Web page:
I admit I have too much fun lately with DACs. Whatever it is, my beloved 16bit DAC is back from the John Wright’s face lift. It is a third time when John does this specific Bidat. Interestingly that even John admits that for whatever reasons this unit does sounds slightly different then other Bidats particularly in upper bass. I can wait what my new DAC matures from it’s modifications as it has very noble objectives to fulfill and very cool competitors this time.

Bidat.jpg

Rgs, the Cat


"I wish I could score everything for horns." - Richard Wagner. "Our writing equipment takes part in the forming of our thoughts." - Friedrich Nietzsche
04-10-2008 Post does not mapped to Knowledge Tree
Romy the Cat


Boston, MA
Posts 9,495
Joined on 05-28-2004

Post #: 8
Post ID: 7157
Reply to: 7148
The updated Bidat’s preliminary Sound

Though my new updated Bidat is too fresh but considering that I know very well how the Nichicon KZ progress with sound I think I can make some preliminary observations about the revised sound of my Bidat.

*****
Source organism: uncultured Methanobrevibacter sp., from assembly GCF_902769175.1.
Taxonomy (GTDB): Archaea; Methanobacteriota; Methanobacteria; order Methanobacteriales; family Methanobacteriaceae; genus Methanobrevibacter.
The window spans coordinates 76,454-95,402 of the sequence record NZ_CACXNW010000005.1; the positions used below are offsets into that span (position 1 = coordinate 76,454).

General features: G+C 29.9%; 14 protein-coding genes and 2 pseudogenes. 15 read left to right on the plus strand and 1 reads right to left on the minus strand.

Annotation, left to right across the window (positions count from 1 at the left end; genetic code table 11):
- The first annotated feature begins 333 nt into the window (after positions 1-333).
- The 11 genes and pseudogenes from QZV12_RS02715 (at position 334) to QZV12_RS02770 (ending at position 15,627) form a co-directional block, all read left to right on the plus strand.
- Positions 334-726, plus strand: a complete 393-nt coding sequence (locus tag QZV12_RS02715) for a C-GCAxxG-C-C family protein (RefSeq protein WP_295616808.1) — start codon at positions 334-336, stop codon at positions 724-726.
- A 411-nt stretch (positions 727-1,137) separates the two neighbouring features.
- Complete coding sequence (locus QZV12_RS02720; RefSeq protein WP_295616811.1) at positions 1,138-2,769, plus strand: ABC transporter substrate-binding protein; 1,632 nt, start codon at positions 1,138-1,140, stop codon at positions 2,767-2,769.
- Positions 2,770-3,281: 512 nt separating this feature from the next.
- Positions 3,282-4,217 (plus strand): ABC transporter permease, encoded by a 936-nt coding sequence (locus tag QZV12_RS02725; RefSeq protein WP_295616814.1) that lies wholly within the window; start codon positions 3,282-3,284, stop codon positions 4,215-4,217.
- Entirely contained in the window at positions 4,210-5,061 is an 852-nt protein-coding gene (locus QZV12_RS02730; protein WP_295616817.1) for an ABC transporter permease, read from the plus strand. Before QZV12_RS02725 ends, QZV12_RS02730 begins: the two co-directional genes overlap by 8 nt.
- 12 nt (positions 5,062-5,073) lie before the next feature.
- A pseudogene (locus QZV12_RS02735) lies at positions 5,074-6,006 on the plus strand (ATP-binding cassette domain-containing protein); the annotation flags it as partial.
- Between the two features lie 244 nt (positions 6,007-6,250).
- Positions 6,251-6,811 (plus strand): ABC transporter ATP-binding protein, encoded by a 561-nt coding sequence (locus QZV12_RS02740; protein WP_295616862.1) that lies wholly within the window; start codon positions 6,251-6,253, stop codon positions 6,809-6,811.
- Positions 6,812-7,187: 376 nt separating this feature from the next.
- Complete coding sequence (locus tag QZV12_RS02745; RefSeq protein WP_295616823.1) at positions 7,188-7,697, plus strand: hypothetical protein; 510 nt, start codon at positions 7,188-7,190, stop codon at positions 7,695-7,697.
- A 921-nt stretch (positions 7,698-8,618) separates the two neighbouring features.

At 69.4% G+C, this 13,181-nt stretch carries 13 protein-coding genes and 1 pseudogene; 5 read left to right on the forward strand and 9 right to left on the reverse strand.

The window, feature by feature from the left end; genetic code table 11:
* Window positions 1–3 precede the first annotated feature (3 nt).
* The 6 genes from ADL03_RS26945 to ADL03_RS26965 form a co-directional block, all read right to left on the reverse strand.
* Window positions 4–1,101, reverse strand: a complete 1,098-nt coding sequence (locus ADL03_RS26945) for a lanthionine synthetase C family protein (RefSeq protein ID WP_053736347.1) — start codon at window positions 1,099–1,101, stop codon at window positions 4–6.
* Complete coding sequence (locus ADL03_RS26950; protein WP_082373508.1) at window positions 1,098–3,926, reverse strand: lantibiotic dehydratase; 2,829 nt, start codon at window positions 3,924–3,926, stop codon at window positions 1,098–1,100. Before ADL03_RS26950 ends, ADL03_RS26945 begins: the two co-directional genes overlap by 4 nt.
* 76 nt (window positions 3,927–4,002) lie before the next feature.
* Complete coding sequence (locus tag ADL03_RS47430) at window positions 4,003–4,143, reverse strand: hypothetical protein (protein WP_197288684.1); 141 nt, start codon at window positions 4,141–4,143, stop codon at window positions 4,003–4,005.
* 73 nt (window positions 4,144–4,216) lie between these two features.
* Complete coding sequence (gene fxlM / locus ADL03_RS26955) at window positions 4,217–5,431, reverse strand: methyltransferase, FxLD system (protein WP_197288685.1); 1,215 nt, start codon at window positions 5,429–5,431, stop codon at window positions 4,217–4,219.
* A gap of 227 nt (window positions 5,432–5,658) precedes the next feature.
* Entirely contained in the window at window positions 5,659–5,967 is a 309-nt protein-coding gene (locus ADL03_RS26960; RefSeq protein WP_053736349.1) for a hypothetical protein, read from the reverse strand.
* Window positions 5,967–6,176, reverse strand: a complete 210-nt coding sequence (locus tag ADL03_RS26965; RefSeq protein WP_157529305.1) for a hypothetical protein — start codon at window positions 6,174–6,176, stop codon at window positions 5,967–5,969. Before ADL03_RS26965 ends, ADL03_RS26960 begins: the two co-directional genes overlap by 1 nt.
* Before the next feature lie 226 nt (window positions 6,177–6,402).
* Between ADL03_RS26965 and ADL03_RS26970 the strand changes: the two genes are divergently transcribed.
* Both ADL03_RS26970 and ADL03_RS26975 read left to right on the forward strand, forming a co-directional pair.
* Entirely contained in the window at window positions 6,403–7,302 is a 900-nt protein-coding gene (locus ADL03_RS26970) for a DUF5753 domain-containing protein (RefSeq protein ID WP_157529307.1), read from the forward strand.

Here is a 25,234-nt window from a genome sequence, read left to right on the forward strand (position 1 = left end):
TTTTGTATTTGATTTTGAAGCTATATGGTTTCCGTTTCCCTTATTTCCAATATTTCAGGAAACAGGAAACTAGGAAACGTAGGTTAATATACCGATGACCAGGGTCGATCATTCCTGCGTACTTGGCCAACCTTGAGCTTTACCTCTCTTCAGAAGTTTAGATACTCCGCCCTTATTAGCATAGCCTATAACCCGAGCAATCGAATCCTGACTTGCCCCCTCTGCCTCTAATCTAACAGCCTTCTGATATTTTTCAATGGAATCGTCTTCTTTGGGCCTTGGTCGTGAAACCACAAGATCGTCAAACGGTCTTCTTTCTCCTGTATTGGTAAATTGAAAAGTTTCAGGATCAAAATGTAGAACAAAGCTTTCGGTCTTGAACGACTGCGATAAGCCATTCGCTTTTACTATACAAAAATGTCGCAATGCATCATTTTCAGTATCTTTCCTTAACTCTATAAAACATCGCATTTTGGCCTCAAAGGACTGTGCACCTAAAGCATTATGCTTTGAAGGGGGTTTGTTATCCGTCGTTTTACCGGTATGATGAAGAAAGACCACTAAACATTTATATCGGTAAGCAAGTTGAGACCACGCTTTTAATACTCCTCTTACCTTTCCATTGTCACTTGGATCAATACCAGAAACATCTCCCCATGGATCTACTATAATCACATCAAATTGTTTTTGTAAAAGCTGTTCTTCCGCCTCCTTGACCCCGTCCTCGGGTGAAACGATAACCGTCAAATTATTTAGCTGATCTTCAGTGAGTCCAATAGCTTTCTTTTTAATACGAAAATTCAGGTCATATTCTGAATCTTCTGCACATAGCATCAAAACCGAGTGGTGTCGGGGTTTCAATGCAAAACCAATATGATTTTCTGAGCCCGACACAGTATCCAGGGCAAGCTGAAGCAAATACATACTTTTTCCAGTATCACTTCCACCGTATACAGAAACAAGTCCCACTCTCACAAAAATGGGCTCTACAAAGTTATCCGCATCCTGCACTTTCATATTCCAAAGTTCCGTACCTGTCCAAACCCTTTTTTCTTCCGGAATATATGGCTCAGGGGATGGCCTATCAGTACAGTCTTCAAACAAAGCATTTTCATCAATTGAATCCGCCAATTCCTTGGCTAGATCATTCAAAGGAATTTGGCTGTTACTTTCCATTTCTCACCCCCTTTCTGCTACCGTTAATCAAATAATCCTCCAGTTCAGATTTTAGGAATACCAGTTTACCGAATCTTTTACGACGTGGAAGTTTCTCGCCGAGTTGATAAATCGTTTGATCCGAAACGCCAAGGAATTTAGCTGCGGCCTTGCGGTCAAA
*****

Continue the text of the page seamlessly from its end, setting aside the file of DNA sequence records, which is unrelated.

The change was not a large, less than I expected. The main objective was to get the very lower bass and I think this task was not accomplished with the last DAC revision (primary Bidat’s PS). The lower bass DID became deeper with new PS. Bidat formerly sounded absolutely identical at 16Bit as Pacific Microsonics. Now running bout of Pacific and Bidat into the same preamp and switching the line on prams via a remote control it is clear that the new Bidat has slightly deeper and slightly more articulate bass. (Here is where it is very nice to have a preamp with identically sounding inputs – how many of them out there?) However, the change with Bidat was roughly at the same time as I changed the PS on my Lavry DA924.  Running Bidat along with the new Lavry DA924++ it is clear that Badiat can’t compete with DA924++ in lover bass – what DA924++ does in lover bass is nothing short of untouchable.